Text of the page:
Been very busy with work lately, trying to meet some deadlines before the start of the Fall semester. In the meantime, I thought I’d say a few words about a few recent Valancourt Books releases that I read on my Kindle.
Valancourt Books, traditionally publishers of early Gothic and Victorian era novels, has recently expanded into 20th century fiction. Of course, I’ve been involved in these releases myself, writing introductions for a collection of books by John Blackburn (see here and here and here). I’ve really been enjoying the opportunity to read some forgotten but really wonderful — and often nasty — works of weird fiction of the last century.
One of these is the short story collection of J.B. Priestley, The Other Place (1953). I’ve previously blogged about Priestley’s really clever and sinister “old dark house” novel Benighted, so I was curious to see what his other weird work was like.
The collection is pretty good, though many of the pieces play out more as vignettes than full-fledged stories. Also, the stories are not at the same intensity of horror that Benighted had, not that Priestley necessarily intended them to be. There are nine stories total, including a few that stood out to me:
- The Other Place. After a lonely man saves Sir Alaric Foden from being killed in an auto accident, the baronet gives the man an unusual gift: the ability to travel to The Other Place, an idyllic perfect alternate world. When the man’s rash actions cause him to leave The Other Place prematurely, he forces his way back over, with horrific results.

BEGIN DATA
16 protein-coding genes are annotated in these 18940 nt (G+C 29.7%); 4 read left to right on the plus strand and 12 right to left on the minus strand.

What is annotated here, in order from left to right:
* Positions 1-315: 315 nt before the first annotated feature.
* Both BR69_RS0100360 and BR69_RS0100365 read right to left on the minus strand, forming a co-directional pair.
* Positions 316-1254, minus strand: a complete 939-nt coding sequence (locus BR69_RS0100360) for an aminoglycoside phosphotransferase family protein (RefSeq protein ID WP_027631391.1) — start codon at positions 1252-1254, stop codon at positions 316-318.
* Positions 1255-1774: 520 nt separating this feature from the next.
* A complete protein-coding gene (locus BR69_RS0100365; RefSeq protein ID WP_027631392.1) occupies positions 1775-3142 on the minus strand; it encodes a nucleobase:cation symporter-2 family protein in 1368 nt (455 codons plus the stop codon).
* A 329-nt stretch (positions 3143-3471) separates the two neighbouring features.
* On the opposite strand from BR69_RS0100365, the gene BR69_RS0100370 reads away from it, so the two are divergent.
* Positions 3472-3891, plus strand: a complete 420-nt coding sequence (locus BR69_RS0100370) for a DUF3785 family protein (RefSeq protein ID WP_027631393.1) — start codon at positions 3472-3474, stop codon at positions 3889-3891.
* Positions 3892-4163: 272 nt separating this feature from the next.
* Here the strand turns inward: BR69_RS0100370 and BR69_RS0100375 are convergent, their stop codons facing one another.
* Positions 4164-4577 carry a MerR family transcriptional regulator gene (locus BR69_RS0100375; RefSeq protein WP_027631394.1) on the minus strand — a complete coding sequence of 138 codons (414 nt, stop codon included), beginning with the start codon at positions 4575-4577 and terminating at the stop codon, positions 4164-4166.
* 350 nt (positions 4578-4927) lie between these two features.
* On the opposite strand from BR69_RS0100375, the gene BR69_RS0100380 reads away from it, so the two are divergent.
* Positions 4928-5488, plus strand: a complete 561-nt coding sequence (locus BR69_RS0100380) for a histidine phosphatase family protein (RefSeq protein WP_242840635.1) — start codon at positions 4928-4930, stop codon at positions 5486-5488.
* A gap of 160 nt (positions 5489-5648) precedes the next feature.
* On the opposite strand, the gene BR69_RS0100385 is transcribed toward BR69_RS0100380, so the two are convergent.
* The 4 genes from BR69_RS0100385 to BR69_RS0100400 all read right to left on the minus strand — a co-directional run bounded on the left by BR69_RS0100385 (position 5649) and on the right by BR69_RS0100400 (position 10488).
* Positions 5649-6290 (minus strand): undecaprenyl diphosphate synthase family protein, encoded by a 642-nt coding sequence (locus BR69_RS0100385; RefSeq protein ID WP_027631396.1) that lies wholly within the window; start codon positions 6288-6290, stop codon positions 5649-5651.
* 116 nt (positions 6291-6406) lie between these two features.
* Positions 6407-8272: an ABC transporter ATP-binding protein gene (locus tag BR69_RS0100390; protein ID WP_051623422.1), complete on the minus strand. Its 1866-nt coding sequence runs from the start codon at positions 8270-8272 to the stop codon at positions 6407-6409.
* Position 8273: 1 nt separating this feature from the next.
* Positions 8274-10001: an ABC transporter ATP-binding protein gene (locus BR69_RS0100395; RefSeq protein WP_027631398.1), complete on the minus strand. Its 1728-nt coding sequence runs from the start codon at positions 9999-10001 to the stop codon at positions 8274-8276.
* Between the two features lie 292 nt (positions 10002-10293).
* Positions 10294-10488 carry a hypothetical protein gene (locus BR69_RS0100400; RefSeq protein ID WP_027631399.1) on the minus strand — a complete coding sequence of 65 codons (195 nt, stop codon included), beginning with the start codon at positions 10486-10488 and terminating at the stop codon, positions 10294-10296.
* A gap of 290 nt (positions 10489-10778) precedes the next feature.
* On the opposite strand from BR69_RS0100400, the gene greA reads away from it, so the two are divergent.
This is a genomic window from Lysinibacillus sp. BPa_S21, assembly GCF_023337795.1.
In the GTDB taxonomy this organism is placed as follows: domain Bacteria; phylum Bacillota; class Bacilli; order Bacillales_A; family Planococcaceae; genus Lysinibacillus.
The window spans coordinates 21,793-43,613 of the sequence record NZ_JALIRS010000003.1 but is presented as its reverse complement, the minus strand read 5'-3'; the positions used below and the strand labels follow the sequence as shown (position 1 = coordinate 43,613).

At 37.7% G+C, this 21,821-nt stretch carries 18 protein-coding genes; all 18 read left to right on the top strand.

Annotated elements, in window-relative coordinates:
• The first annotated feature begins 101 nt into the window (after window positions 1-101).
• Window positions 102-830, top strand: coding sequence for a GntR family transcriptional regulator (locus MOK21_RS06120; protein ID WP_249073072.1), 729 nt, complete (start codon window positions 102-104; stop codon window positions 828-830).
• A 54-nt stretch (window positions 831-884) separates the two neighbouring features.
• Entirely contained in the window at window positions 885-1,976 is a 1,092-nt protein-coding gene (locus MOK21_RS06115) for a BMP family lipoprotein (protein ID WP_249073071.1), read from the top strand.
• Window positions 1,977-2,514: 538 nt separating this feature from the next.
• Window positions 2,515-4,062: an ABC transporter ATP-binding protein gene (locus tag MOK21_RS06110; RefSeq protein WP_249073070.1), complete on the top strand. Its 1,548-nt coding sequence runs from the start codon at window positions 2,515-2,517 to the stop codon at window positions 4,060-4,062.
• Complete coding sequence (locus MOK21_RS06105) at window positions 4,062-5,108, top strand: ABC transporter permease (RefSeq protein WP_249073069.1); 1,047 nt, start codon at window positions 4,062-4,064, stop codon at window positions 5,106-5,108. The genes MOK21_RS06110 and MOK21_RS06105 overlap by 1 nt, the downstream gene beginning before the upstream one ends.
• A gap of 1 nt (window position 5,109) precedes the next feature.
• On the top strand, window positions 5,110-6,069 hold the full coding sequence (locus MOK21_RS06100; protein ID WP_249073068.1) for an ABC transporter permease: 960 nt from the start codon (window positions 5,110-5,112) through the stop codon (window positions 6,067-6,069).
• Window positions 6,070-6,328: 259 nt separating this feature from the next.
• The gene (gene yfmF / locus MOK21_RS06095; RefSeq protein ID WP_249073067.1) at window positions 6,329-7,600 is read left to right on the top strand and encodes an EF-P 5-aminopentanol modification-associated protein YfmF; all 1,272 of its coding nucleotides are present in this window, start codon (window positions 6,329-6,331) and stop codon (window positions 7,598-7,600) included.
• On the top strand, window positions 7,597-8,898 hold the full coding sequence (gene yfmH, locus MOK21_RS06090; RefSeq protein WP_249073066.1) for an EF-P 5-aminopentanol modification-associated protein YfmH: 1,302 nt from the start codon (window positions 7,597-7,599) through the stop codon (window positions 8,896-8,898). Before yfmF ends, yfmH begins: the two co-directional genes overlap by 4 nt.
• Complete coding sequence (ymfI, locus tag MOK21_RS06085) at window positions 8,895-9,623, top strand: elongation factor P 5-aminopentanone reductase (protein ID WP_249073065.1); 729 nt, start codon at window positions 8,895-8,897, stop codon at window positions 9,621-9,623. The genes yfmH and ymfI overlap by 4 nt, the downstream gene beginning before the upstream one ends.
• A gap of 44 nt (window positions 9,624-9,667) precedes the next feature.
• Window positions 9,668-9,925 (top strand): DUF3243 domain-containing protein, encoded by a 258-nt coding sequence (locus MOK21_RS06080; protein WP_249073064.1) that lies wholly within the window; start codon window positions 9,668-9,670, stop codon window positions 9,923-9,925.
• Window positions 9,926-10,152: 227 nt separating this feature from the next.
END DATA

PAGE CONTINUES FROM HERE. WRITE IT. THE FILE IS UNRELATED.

- The Grey Ones. Mr. Patson seeks psychiatric help when he becomes convinced that there are beings among us, disguised in human form, that are planning to destroy the collective soul of humanity.
- The Statues. A jaded London reporter starts having visions of monumental statues in the heart of the city. Where did they come from, and what do they mean?
- Mr. Strenberry’s Tale. This tale is genuinely horrifying! Mr. Strenberry shares his story with a person passing through town. Strenberry has had a vision of the future, and the ultimate and final demise of humanity.
Ironically, the vignette nature of some of Priestley’s stories have inspired me to write my own versions of them! The Statues and Mr. Strenberry’s Tale, in particular, leave lots of unfulfilled possibilities in them that I’m planning to explore in my own work.
The other Valancourt Book I read recently is best summarized by a quote from Thomas Hobbes’ Leviathan: “nasty, brutish and short.” I can think of no better way to describe Stephen Gregory’s 1986 novel The Cormorant, though I definitely mean it in a good way.
When a young writer’s uncle Ian dies, it seems at first to be an incredible boon for him and his family: Ian left him a beautiful country cottage in North Wales. However, the inheritance comes with a catch: the writer must also take care of the late Uncle Ian’s pet bird, a wild cormorant.
The bird is an immediate disruption to the family’s placid life: it is foul, violent, and a genuine threat to the couple’s young son Harry. They attempt to make the best of the situation, however, and the writer finds himself growing more and more attached to the obnoxious creature. As its influence grows, however, the danger to the family increases, and there may be something even more sinister pulling the strings of them all.
The novel is short — only 132 pages — but it is unrelenting and horrific. It is almost certainly not for everyone; hell, I could hardly handle reading it through to the end.
The story is curiously reminiscent of another, much older, novel that I blogged about recently, The Worshipper of the Image (1899). In both books, an artist becomes more and more obsessed with an unusual object and it tears apart the man’s life and family. The Cormorant is waaaay more intense than ‘Worshipper, but the similarity in theme is striking.
Any fans of extremely intense and nasty horror will find The Cormorant to their liking! I’m curious to read more of Stephen Gregory’s work now.